I have been preparing Salade Niçoise for over twenty-five years, which roughly parallels its popularity in Britain and my career in Soho. The Soho link has always been strong with this particular dish, simply because three vital ingredients have always been available there. They are: dry salted anchovies, dry salted capers and, most importantly, good-quality tinned tuna. Large tins of tuna steak packed in olive oil, often with a re-sealable lid, are the norm in Italy or Spain. Their quality is about as far above the usual dolphin-lethal, soy-oil-saturated Pacific tuna tins as is imaginable. I also happen to deplore the current fashion for seared fresh tuna in Salade Niçoise, tinned is the stuff for me.
What precisely goes into this mainstay, southern French dish is subject to considerable debate.
Most of the recipes in this book list the ingredients with their basic preparation done. Here I am going to go into more detail, particularly with the eggs, beans and potatoes, because the precise methods of preparing them are important. Judging from my experience as a cookery teacher, these apparently simple processes are the ones that people either get wrong or are generally uneasy about. So I hope you will bear with me if this recipe seems interminable.
Put all the dressing ingredients except the oil in a food processor and whizz until smooth. With the machine still running, slowly pour in the oil in a steady stream until the dressing starts to thicken. You may need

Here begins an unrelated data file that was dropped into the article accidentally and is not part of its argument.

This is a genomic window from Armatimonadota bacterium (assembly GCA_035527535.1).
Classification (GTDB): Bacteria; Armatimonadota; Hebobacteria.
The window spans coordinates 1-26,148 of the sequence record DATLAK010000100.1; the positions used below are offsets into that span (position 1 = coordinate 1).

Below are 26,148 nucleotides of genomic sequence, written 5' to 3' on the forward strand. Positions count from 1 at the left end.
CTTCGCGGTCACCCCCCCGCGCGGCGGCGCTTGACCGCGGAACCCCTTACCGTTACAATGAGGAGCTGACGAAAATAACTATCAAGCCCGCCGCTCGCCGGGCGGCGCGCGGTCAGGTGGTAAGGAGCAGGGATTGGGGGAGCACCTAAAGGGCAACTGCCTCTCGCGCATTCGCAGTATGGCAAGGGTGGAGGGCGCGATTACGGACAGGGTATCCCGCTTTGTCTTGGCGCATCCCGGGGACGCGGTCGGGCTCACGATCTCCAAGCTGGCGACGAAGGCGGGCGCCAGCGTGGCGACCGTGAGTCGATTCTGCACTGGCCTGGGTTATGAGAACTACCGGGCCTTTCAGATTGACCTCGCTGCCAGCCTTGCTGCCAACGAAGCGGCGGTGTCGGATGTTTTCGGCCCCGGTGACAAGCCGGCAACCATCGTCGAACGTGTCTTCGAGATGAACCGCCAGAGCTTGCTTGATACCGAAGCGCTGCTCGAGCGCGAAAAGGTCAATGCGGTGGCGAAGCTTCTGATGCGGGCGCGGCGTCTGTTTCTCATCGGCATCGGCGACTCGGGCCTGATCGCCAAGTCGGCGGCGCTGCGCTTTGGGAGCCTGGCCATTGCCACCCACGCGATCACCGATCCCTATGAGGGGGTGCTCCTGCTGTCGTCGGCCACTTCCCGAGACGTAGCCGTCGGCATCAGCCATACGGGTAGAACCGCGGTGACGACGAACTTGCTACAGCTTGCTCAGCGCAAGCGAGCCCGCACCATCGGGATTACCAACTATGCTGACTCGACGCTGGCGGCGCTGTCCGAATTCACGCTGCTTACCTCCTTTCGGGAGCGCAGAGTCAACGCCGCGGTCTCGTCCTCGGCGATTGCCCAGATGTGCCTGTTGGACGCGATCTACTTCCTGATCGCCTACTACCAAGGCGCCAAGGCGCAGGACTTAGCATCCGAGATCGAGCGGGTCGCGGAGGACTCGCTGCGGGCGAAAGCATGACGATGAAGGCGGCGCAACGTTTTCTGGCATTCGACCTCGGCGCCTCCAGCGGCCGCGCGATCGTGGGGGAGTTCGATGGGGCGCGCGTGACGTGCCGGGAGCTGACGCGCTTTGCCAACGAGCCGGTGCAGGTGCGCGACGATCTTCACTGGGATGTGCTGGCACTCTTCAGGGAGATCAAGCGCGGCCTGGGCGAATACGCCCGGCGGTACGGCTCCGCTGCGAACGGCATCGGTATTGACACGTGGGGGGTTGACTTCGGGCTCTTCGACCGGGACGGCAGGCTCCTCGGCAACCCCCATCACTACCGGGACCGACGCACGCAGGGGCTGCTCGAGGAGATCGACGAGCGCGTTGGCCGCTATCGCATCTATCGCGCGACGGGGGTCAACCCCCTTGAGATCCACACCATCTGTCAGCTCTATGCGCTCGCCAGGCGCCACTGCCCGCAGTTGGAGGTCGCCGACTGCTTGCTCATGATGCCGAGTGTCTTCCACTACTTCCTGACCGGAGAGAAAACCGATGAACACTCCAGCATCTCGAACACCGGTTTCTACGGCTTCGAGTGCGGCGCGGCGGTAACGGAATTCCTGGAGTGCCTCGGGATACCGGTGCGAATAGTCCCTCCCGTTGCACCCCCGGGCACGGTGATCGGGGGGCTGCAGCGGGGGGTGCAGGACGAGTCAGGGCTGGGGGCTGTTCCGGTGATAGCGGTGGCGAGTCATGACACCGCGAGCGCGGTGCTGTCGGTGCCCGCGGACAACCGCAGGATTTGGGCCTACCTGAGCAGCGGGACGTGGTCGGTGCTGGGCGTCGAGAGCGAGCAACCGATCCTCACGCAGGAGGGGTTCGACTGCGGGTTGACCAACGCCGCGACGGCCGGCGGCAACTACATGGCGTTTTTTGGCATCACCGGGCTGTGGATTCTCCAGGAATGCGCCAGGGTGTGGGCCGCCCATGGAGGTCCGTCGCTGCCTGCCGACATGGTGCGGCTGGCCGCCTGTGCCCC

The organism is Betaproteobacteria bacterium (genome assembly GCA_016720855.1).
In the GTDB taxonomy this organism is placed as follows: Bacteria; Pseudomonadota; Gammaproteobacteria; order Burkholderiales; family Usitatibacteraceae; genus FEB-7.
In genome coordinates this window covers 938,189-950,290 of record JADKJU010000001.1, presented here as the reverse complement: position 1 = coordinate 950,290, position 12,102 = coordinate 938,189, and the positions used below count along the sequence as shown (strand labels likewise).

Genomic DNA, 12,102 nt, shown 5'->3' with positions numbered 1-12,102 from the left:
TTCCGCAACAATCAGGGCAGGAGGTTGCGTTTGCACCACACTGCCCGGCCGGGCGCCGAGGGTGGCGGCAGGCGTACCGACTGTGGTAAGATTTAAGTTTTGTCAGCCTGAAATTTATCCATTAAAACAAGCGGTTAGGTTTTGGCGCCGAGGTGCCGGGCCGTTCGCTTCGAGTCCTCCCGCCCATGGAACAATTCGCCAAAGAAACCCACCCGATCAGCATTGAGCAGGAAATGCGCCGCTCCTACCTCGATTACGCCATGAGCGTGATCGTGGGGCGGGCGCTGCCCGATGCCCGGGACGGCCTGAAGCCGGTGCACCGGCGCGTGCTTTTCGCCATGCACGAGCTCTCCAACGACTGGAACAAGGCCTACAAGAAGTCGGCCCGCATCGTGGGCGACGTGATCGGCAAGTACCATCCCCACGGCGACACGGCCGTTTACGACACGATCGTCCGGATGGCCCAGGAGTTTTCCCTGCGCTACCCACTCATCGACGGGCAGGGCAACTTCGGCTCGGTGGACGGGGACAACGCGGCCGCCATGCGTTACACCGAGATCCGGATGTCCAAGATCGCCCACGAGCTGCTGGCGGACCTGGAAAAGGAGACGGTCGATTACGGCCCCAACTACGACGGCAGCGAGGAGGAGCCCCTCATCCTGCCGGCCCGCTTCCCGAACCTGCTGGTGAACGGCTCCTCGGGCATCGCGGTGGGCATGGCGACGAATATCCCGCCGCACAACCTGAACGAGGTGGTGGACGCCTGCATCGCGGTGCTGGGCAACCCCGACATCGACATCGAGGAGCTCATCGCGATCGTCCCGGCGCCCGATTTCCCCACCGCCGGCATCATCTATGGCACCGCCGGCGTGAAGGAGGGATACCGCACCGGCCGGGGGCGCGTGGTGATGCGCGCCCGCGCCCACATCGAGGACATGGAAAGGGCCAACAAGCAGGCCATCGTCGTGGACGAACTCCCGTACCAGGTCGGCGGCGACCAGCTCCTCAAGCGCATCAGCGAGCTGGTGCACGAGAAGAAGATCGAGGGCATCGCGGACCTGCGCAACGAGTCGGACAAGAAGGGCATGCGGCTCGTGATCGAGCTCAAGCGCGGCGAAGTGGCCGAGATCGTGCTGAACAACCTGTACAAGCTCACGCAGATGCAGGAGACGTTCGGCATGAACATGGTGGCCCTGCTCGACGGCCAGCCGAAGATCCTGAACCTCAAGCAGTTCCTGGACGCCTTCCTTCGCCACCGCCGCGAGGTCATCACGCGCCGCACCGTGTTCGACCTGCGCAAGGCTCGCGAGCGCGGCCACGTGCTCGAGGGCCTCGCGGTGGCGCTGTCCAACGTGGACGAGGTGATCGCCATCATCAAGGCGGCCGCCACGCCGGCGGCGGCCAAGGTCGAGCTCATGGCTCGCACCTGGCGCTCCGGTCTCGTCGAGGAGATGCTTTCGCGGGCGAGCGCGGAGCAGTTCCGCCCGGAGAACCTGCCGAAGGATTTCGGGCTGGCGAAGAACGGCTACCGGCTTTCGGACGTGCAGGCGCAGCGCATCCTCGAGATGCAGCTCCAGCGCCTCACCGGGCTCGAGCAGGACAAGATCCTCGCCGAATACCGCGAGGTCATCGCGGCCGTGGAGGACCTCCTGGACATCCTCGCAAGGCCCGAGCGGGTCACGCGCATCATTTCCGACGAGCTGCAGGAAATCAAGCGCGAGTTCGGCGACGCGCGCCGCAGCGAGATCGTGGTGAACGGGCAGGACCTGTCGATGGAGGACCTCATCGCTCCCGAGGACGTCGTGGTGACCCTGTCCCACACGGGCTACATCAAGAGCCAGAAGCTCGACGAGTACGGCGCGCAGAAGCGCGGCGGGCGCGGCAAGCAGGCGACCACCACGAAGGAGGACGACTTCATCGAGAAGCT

Rinse the anchovies in cold water for about an hour, then pull the fillets away from the bones. This is much easier than it sounds. Rinse the capers for about the same time as the anchovies. Drain and dry the anchovies and capers well.
Scrub the potatoes thoroughly until nearly peeled, rinse then cover with a copious quantity of cold water, add salt and bring to the boil. Continue boiling for a further 5 minutes, switch off and allow to cool completely in their cooking water. Providing the potatoes are small, they will be perfectly cooked by the time the water is cold.
Add some salt to the egg water and return it to the boil. Drop the beans in for 3 minutes or so. The beans must be fully cooked, I hate squeaky, undercooked French beans. Drain the beans and refresh in a bowl of cold water, then drain thoroughly.
Peel and chop the onion into rings. Quarter the tomatoes and season them. Quarter the lettuce lengthways: do this at the last possible moment or the leaves will turn brown. Flake up the tuna. Slice the potatoes and cut the eggs in half.
Put the tuna, lettuce, celery leaves, beans, potatoes and capers in a large bowl with
© 1999 Alastair Little. All rights reserved.